Butch and Kadi both had appointments with the vet yesterday. It was time for their annual checkups and vaccinations, so I scheduled them for dental cleaning at the same time. They’re 8 and 9, respectively, and I have personal experience in the importance of being able to chew properly when one is getting on up in age.
The dental cleaning requires anesthesia, so the dogs couldn’t have food or water after midnight Wednesday night. For Butch that wasn’t a problem, but Kadi woke me up no less than five times to alert me to the fact that the water dish was empty. Yesterday morning, when I opened the gate that keeps them in the bedroom area at night, Butch trotted to the back door, as both of them usually do, but Kadi ran instead to the second water dish, the big one we keep in the den. Much to her dismay, that one had been picked up and moved, too.
I didn’t want them to eat grass or drink rainwater, so instead of opening the door to let them run into the backyard on their own, I put their leashes on and went out with them. It was still dark outside. I squinted my eyes to try to see the wet ground better and avoid stepping in poop. Instead, I stepped into a hill of fire ants. Believe me, I'd rather have stepped in the poop.
By the time we got back inside, both dogs were thoroughly confused by the change in our morning routine. I took their leashes off and they ran to stand expectantly in front of the treat cabinet, the next step in the usual beginning of our day. When I skipped that step, they looked at me as if they thought I’d totally lost my mind.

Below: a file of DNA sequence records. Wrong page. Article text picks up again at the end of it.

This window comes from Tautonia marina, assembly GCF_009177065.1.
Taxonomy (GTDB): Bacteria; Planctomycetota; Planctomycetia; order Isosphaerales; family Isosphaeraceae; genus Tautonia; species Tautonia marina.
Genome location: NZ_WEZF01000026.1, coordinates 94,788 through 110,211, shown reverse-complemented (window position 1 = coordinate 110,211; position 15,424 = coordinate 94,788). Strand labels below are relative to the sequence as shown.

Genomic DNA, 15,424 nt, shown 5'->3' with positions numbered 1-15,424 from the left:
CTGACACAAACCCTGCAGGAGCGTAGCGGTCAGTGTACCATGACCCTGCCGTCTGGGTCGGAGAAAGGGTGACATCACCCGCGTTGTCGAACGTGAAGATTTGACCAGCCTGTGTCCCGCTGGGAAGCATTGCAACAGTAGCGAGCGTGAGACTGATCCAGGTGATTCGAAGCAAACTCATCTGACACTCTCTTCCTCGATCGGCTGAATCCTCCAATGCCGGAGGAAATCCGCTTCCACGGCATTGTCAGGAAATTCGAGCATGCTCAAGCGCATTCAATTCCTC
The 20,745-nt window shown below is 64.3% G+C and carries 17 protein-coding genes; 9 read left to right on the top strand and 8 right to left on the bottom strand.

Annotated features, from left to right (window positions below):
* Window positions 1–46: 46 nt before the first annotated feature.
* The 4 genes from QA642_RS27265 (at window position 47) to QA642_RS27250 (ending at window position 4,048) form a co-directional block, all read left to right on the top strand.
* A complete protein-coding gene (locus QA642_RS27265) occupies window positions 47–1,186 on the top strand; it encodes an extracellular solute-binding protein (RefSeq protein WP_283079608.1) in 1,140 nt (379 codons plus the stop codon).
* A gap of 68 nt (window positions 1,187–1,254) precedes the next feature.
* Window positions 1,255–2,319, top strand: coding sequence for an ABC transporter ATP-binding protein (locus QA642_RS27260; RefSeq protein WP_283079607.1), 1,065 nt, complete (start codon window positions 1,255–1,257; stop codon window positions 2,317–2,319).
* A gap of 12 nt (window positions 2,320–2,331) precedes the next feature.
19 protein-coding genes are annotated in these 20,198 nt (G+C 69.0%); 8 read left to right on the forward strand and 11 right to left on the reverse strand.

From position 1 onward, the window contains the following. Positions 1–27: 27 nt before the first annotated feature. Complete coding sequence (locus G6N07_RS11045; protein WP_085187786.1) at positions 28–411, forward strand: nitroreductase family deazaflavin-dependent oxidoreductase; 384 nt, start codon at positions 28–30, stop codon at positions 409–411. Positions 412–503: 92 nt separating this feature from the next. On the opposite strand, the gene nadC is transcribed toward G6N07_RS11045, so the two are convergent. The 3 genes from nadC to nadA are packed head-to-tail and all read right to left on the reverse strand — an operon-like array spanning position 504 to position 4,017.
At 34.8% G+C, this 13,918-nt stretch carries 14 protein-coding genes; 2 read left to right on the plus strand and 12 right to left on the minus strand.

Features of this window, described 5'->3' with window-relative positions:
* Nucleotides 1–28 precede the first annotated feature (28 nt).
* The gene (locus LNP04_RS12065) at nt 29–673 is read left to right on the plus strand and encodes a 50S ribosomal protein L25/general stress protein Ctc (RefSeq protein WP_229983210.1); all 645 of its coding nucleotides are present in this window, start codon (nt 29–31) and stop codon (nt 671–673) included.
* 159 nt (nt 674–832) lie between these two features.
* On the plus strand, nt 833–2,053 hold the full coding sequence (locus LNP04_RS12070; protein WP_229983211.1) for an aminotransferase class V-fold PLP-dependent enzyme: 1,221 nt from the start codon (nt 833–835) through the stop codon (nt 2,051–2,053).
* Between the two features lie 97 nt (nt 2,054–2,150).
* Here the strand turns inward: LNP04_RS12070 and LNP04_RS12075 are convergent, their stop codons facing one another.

I can handle Butch or Kadi on a leash, but not both of them together, so my daughter came over early to go with us to the vet. Thank goodness.
This was the first time Butch has been in the car since his checkup a few days after his eye surgery last year. I was worried that he’d be afraid, that he’d remember the trauma of that experience and spend his day in fear. In fact, he was trembling as he rode in the car, but when we got to the vet’s office, you would have thought we’d just walked through the gates of Disney World. He started sniffing the floors and wagging his tail, turning enthusiastically toward each human voice he heard. “I know where I am,” he seemed to be saying, “and I have friends here.” I guess soooo. He spent a lot of time at that animal clinic last year, and he won the hearts of everybody there.
Late in the afternoon, when we went back to pick them up, I spoke to Dr. Lee, the vet who’d performed Butch’s eye surgery. “Did you see my boy?” I asked.
He smiled and said, “See him? We hung out and played for a while.” He beamed when he told us that Butch had recognized his voice. “He was in a cage with his back to me when I first saw him,” he said, “and then I spoke and he just went crazy. He knew exactly who I was.”
All in all, Butch had a pretty good day. Kadi, on the other hand, didn’t get her teeth cleaned because pre-anesthesia blood tests showed she might have a problem that would make anesthesia dangerous for her. They called to tell me what was going on, and I authorized them to do another diagnostic test. The problems Kadi was having back in June, although they’ve subsided to a large degree, may have been symptoms of something more serious.
We should have test results by Monday at the latest. In the meantime, we’ll go about our business as usual, and we’ll wait. I will not borrow trouble.